Anderson .Paak and the Free Nationals perform on the main stage at the 2016 Broccoli City Festival. (Kyle Gustafson/For The Washington Post)

Music is the language we all understand, said the great Stevie Wonder. The universal communicator can unite millions through one sublime moment. It can also be used to project a message. Aware of this, Broccoli City, a forward-thinking collective that promotes health and sustainability in urban environments, used music as the lasso to corral the largest possible crowd for their credo.

The fourth Broccoli City Festival, which took place at Gateway D.C. pavilion on Saturday, was the grandest production to date. The event was sold out, so the acclaimed national acts drew the desired crowd. Although the question of whether Broccoli City’s gospel truly reached beyond its followers inside the venue remains, its latest festival lived up to its aggrandized hype.

The second stage did more than simply catch the main attraction’s overflow. Maryland rapper Ace Cosgrove took a break from draping his staccato over mellow production, beckoning the crowd to come closer. Later, go-go luminaries Rare Essence provided their own rendition of O.T. Genasis’s “Cut It” — a timely choice, as video footage of Beyoncé dancing to it during her Formation world tour went viral. But, as anticipated, the relocated primary stage was the locus for the day’s highlights.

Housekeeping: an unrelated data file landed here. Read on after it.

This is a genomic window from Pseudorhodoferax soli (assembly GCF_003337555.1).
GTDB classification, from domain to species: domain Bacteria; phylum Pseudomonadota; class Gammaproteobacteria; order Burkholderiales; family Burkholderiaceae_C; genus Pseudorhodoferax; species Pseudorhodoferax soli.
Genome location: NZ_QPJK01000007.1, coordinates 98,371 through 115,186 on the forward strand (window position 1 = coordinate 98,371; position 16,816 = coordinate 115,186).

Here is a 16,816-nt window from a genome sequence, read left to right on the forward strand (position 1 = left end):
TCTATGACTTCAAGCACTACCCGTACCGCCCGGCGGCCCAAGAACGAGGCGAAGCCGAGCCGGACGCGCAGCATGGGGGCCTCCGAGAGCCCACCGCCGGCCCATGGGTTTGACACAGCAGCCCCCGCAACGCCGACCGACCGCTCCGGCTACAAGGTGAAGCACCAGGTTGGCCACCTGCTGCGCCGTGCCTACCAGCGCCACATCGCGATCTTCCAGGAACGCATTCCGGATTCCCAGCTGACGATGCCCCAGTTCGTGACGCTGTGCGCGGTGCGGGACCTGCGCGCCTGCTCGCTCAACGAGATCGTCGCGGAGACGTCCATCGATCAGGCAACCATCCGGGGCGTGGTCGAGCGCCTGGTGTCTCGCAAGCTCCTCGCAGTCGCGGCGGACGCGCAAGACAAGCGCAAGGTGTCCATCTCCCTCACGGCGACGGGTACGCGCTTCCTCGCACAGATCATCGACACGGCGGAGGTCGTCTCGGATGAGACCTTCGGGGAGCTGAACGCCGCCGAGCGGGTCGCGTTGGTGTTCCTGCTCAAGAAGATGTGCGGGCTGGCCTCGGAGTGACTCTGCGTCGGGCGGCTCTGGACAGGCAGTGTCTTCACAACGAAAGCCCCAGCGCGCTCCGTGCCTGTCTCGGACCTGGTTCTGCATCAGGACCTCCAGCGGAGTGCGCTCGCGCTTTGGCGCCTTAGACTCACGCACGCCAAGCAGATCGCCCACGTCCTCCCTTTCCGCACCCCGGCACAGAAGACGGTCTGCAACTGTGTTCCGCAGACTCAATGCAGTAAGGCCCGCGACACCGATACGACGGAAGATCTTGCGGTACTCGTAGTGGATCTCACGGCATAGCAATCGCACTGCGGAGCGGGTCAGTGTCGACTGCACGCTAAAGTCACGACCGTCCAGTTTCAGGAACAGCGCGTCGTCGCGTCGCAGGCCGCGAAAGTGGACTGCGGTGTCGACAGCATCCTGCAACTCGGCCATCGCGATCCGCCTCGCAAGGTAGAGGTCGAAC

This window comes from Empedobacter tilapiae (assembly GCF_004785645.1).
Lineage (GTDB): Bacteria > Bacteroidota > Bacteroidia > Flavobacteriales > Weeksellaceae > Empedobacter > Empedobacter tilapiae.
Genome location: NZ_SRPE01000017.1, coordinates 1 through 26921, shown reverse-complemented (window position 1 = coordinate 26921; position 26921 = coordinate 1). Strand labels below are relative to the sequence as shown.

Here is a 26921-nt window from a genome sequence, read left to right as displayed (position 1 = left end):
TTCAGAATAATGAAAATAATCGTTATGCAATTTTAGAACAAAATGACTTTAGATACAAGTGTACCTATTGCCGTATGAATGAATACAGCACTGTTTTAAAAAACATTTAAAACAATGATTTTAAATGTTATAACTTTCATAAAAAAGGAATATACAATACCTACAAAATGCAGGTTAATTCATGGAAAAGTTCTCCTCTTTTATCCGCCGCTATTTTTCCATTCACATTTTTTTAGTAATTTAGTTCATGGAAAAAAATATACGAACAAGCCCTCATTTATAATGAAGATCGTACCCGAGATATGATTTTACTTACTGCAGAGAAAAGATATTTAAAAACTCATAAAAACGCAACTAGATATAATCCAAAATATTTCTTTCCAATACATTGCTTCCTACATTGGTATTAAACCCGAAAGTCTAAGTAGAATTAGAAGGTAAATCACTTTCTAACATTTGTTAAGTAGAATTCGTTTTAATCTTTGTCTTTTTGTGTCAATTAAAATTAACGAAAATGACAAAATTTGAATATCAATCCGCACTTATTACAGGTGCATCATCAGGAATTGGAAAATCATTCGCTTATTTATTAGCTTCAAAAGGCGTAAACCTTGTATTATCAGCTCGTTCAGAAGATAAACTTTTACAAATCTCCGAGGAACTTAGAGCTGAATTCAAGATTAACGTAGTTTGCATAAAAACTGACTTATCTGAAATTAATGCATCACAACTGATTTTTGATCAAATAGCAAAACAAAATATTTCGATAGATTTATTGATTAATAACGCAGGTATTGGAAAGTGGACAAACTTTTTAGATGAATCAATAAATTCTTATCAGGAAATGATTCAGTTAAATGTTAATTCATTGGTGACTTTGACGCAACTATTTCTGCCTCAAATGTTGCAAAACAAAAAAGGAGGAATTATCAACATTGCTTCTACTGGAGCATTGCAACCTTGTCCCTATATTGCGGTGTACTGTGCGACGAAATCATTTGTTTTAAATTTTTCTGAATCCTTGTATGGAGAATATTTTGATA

As a live performer, Los Angeles singer-rapper Anderson .Paak illustrates all the eccentric genius that has made his album “Malibu” one of 2016’s standouts. Paak’s voice is an endearing, sometimes wrenching complement to his music’s atmospheric swirl. At one impressive point, he took to singing from behind a drum set shortly before launching into a percussive explosion.

Recent Grammy nominees the Internet upheld the serene afternoon vibe, opening their set with the Neptunes-inspired swing of “Dontcha.” Vocalist Syd tha Kyd called the day one of the band’s “best festival experiences,” and their breezy set closed with her bandmates singing “Happy Birthday” to her. Rapper GoldLink, who made an impromptu appearance during producer Sango’s set, crept onstage to present a gift to Syd: a portrait of herself.

The highlight of singer Jhené Aiko’s set was the brief Prince tribute. As her band teased traces of his “Diamonds and Pearls,” the amethyst sky on the massive screen above transitioned to doves being released. The Prince homage continued during the wait for Future: “Purple Rain” played as actual precipitation fell from the sky.

The Atlanta rapper’s performance was reflective of his recent Midas touch. Future navigated his catalogue nimbly, starting with “Thought It Was a Drought” and reaching back to past hits such as 2012’s “Turn On the Lights” before delivering the moment that sold thousands of tickets: the inescapable “March Madness” on the final day of April.

Perhaps some attendees learned about the benefits of sustainability, and perhaps some were only present for Future’s purple reign. Rain aside, all got a good show.